Benedikt Bitterli
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Wheels Within Wheels

Wheels within Wheels was a real-time 64k demo written in collaboration with Simon Kallweit and Vitor Bosshard in early 2012. It was submitted to Demodays 2012 (a competition for demos), where it won 1st place in its category. Most of the development was done in our free time over a period of 6 months, next to studying at ETH.

64k demos are an interesting challenge. The purpose of this type of program is to generate an entertaining and engaging music video in real-time, with the restriction that the entire program and all of its data have to fit into a single 64kb executable file. To illustrate how small this is, a single uncompressed frame of the video is already more than 50 times larger than the program that generated it. Similarly, one second of uncompressed audio is twice as large as the entire program.

It is clear that ordinary approaches to programming don't work here - for example, it is not possible to have a composer make an audio track and then play back the audio file at runtime, since the file would exceed the size restrictions by several magnitudes. Instead, all of the sound must be synthesized at runtime; that is, a fully real-time software synthesizer fitting into 64kb is required, which then has to be programmed by an artist to generate a good sounding audio track. Similarly, storing complex meshes or textures is almost impossible to do within 64kb, so all geometry and textures have to be generated procedurally at runtime, in real-time.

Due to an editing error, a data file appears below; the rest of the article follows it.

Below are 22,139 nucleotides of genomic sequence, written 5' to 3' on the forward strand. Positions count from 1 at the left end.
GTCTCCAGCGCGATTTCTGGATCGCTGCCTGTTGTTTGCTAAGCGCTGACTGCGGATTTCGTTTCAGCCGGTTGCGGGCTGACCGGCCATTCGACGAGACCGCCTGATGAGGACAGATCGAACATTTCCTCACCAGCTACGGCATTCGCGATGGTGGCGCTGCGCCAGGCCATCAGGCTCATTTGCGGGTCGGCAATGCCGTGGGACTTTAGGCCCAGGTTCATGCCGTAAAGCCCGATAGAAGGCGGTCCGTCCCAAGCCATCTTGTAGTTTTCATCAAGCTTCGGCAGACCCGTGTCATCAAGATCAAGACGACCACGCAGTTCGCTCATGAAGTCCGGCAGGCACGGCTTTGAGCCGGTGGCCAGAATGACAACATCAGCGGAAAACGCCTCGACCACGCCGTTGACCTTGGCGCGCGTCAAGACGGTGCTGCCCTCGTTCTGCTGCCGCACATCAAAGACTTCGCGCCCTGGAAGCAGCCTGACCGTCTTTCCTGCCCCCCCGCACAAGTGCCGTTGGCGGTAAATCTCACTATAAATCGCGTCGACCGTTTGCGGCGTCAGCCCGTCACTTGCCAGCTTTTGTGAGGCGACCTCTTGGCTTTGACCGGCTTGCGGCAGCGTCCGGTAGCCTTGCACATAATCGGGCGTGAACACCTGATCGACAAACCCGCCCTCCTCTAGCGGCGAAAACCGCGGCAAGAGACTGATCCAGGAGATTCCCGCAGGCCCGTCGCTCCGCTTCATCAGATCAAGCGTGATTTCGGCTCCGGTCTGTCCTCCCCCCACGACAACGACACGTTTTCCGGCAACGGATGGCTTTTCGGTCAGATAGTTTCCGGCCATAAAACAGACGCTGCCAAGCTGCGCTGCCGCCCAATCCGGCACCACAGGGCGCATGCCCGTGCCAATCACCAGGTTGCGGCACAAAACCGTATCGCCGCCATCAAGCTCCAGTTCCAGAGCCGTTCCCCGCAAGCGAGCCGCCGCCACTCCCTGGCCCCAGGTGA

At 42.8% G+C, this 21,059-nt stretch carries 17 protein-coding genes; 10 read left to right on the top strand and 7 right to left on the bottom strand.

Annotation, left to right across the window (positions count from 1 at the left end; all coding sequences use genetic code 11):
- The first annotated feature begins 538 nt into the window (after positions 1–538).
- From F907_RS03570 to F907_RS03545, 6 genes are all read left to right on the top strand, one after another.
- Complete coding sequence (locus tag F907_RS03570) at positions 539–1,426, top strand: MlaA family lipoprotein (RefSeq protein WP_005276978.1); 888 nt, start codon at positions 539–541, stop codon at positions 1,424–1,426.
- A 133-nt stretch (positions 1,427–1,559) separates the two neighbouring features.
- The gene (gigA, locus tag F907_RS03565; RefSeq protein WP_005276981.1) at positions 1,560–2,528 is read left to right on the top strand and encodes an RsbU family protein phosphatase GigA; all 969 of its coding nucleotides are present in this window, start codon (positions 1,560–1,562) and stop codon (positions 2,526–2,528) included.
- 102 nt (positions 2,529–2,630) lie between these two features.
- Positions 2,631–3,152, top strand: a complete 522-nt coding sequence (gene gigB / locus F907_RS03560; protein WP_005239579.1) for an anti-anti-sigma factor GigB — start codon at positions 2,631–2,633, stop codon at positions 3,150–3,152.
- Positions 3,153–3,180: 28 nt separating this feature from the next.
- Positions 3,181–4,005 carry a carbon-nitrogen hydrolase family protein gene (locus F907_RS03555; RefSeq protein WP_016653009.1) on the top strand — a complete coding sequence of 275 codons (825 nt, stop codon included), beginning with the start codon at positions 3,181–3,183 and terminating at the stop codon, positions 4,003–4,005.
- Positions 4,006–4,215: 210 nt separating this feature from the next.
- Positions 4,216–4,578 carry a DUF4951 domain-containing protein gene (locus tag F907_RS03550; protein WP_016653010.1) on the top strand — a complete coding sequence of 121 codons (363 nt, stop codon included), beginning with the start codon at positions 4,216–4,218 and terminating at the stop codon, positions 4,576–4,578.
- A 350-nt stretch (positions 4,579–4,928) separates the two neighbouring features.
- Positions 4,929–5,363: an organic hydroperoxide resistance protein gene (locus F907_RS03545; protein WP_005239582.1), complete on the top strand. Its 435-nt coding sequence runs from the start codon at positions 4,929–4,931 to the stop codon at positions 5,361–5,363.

My job on the team was to create a rendering pipeline that could unify all of the different procedural content and render it in real-time, combined with a stack of post processing effects that allowed any shot to look great. It was also my task to expose artistic controls from the rendering pipeline to the rest of the team, so that visual effects could be tweaked for each shot and synchronized with the music. I also contributed some of the procedural content seen in the video, mostly things consisting of gears, cogs and infinite zoom.

Completing this task meant an extensive journey into real-time GPU programming as well as data compression. Ultimately I implemented a deferred renderer with a post-processing stack including motion blur, depth of field, god rays, bloom, chromatic aberration, vignetting, scanlines, distortion and color correction. I also researched interesting looking gear mechanisms on different surfaces such as spheres and wrote shaders that could generate such content procedurally within the pixel shader. Finally, I had to tweak and compress all shaders to fall within the heavy size restrictions.